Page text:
Saudi-led airstrikes continued in southwestern Yemen on Wednesday, even as Saudi officials declared an end to a month-long aerial offensive against the Houthi rebel group. Yemeni president Abdu Rabbu Mansour Hadi, who was driven from power by the Houthis, remains in exile despite Saudi efforts to restore him. We discuss the conflict, its causes and its implications for peace and stability in the region.
Oakland is known for a vibrant arts scene and its monthly Art Murmur event, a lively gallery walk and street party. But the city has also experienced the second-highest rent increases in the country. As part of our Boomtown series, we talk with members of the local arts community about the impact they're seeing: economically, artistically and beyond. They will join us for a live broadcast from the Oakland Museum of California, which is currently featuring a "Who is Oakland?" art exhibit, highlighting the city's diversity.
Oakland has gotten a lot of buzz in the national press lately. The New York Times dubbed the city "Brooklyn by the Bay" and listed it as a top global destination. While many Oakland residents are thrilled with the new bars, restaurants and excitement about the city, many worry about the soaring housing and rental prices, gentrification and the displacement of long-term residents. As part of our Boomtown series, Forum looks at whether the Bay Area's economic surge will translate into more jobs and revenue for a city that has long struggled with poverty, crime and budget shortfalls.
Americans for Tax Reform President and Republican leader Grover Norquist once famously said that he hoped to reduce government "to the size where I can drag it into the bathroom and drown it in the bathtub." As always, the Internal Revenue Service is at the top of his list of government agencies to dissolve. Norquist joins us in studio to talk about his new book, "End the IRS Before It Ends Us." We'll also get his take on the 2016 presidential election.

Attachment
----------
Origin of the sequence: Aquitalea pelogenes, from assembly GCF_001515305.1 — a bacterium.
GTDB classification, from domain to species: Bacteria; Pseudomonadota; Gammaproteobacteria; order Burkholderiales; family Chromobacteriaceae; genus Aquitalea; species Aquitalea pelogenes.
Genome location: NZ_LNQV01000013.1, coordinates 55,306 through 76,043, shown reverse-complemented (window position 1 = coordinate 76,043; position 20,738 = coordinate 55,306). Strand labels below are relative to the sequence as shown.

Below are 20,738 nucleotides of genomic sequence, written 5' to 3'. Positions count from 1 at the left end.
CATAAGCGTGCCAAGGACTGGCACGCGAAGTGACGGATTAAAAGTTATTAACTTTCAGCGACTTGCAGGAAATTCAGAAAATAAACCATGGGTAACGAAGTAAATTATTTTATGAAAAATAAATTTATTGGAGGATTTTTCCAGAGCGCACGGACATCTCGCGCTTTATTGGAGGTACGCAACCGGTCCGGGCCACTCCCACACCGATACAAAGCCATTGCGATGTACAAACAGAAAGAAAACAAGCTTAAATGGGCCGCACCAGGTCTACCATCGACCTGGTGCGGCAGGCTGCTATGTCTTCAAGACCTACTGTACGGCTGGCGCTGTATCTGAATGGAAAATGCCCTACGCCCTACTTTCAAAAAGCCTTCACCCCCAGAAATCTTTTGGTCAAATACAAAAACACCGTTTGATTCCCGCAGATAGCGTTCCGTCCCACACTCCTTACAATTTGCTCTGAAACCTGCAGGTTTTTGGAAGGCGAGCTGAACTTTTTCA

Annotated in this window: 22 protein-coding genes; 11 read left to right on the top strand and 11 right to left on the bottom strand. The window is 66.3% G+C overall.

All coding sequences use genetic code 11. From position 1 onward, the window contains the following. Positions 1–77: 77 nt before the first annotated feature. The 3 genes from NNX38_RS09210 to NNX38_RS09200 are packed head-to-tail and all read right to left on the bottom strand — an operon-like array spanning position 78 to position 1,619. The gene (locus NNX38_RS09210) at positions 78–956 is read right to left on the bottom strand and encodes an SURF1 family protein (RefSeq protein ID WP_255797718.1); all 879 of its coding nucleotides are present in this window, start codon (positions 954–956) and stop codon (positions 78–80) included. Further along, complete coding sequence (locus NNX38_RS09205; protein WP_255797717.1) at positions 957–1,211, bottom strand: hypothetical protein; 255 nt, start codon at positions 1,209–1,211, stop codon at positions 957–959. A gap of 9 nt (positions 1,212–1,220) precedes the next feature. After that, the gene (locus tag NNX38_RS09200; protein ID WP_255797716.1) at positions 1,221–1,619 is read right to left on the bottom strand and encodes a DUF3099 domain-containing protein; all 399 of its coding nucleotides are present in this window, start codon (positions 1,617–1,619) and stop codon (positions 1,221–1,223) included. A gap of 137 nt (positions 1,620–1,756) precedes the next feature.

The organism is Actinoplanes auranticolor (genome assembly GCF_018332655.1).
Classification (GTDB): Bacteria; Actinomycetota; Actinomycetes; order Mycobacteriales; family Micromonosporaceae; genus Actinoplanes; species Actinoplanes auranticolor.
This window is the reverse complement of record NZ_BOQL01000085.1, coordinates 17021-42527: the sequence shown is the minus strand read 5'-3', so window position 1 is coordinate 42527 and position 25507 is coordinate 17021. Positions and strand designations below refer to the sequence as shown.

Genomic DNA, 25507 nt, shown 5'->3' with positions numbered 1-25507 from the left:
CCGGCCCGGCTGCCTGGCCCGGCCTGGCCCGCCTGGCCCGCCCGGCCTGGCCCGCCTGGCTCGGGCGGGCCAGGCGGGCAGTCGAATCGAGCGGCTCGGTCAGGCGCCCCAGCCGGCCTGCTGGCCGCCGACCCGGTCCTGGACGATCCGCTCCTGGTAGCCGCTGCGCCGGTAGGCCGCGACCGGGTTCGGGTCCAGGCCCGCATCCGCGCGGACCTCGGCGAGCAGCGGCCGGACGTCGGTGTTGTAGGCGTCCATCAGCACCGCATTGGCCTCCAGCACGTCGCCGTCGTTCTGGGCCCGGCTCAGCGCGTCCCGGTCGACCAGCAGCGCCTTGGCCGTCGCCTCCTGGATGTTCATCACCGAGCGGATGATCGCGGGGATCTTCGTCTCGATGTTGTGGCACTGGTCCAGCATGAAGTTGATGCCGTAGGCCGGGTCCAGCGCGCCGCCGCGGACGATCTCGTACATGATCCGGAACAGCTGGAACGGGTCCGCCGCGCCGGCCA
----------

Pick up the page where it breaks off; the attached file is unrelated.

The Food and Drug Administration began hearings Monday on the regulation and marketing of homeopathic products. Homeopathy is based on the notion that illnesses can be cured by highly diluted doses of the substance causing the illness. At issue is whether or not these remedies should go through a drug approval process similar to conventional treatments. Considered a pseudo-science by the medical establishment, patients and practitioners swear by the efficacy of homeopathy. We'll get an update on the hearings and discuss whether or not the FDA should regulate homeopathic products.
UC Berkeley philosopher John Searle is no stranger to challenging authority. After all, he was the first tenured professor to join Berkeley's Free Speech Movement. Today he is one of our leading philosophers and in his new book "Seeing Things As They Are," Searle takes on icons like Rene Descartes and Immanuel Kant, and outlines his own theory of perception. Searle joins us to talk about why Western philosophy is all wrong about how we experience reality.
Every year, activists from six continents are awarded the San Francisco-based Goldman Environmental Prize. Known as the "green Nobel," winners each receive $175,000 for their commitment to the environment. We talk to three of this year's recipients about their work, which includes great personal risk.
San Francisco Police Chief Greg Suhr's efforts to hold officers accountable for racist and homophobic text messages may be in jeopardy. Suhr has said he would fire eight officers over the offensive texts. But on Friday, the San Francisco Chronicle reported that a two-year delay by the police department's Internal Affairs Division in informing Suhr about the texts could jeopardize the chief's attempts to discipline the officers. We'll discuss the latest developments in the texting scandal.